Gita Quiet is your wrath, little cat. Marsupial-eyed, impassive, You sit like Rhadamanthus on his terrible throne. We beneath your crouching glare are Burdened by your malice— As you lose interest In us and Doze.
The release of my book Midpoint this week resulted in some old friends reaching out to ask how I’m feeling eighteen months after undergoing surgery for stage-3 prostate cancer. The book ends with my checking results from my first postoperative PSA test in March, 2018. For people I don’t see often, that would be their … Continue reading Each Time, A Little More Composure
Despite those moments of stillness when I notice, almost accidentally, the slow sway of the fir branch, or the gray spider moving along the windowsill, life most often feels like a headlong sprint. When we’re young, time’s advance doesn’t trouble us: It carries us reassuringly toward maturity—meeting that girl at the football game, getting a … Continue reading Defiant Spaces
Cardinals Cardinal couple at the bird-feeder today, he all in red, she in orange-gray. They’re not like us, this mismatched pair, she on the snow below, he circling in the air. They never part but seldom unite, conjoined by love and freed by flight.
People who insist on backing their cars into parking spaces drive me nuts. On any given day, when I’m circling around the YMCA parking lot, I have to wait while some guy in a pickup the size of a Panzer tank backs into his spot. At that point, I remark to my wife something like, … Continue reading Against Caring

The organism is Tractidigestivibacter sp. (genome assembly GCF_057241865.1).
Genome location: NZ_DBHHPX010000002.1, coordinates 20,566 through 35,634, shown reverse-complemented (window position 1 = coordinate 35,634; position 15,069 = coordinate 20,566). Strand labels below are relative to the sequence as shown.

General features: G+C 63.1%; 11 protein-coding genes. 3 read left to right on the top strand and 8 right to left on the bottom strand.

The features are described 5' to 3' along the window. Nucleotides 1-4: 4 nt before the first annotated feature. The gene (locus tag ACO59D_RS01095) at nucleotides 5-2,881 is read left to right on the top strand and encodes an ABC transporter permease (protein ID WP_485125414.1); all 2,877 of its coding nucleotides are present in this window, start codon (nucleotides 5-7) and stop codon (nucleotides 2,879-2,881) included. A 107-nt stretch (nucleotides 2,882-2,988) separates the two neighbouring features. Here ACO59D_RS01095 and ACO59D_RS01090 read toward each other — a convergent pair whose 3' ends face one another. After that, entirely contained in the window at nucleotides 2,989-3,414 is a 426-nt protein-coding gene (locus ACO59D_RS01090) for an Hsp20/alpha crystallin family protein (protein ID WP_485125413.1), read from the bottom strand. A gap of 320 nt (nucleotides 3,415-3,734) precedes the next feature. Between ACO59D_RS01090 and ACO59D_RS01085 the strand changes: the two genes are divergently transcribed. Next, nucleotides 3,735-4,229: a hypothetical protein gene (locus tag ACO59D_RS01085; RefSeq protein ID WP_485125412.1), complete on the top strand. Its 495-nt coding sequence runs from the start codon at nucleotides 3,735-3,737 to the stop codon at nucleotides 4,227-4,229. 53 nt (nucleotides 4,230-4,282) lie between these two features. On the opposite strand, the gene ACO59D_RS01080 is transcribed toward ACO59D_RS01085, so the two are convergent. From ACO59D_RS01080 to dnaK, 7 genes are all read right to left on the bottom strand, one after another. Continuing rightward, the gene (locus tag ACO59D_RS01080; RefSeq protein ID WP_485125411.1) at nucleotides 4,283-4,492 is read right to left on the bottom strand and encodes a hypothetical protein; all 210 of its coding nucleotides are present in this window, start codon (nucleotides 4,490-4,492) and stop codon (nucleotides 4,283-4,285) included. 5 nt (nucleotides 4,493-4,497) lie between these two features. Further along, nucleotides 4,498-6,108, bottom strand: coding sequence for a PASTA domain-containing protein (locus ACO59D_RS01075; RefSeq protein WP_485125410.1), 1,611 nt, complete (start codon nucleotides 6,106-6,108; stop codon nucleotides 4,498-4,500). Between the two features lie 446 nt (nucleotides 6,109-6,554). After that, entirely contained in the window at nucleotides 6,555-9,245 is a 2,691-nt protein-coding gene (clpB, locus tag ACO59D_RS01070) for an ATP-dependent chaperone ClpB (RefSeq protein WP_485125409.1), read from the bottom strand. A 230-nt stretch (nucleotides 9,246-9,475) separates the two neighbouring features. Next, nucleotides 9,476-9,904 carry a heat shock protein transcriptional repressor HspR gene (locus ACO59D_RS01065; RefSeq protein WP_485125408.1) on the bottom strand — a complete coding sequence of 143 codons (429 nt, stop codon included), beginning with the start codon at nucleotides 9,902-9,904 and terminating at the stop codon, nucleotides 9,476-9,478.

Until I enrolled in the Skidmore Summer Writers Institute for a two-week course on nonfiction writing, I’d never heard of Philip Lopate, the man who would be my instructor. I guess that shows how little serious reading I’d done in “literary nonfiction.” Lopate, it turns out, is the king of nonfiction, having written four collections … Continue reading Putting It All Out There
One of the great benefits of having a daughter in college is getting to see her assigned readings—and then indulging myself in those that capture my interest. It’s like a dividend payment for all those tuition checks we wrote. In the last three years of my daughter’s studies, I’ve been turned on to the works … Continue reading Business and the Moral Life
One of my former employees recently recalled some advice I gave the editors at our marketing communications agency: “You only get one exclamation point in your writing career. Use it wisely.” At the time, I thought I was quoting Tennessee Williams, but I can’t find any such remark from him. My search for the origin … Continue reading Exclamation-Point Leadership
The year I played lacrosse at Manual High School in Denver, the team posed for its yearbook picture holding beakers and wearing safety goggles. I’m not sure whose idea that was, or what connection existed between chemistry and an ancient Native American sport. Recently, when I came across that image in my Thunderbolts yearbook, my … Continue reading My Glorious Lacrosse Career
Dichotomy It was by our old garage door beneath a spot long favored by birds to build nests of mud and string. The neighbor’s cat had not yet found it, though by dusk its deathbed would be merely flattened grass and a tuft of down. Perhaps I had seen this one the day before, its … Continue reading A Sort of Dark Poem About Summer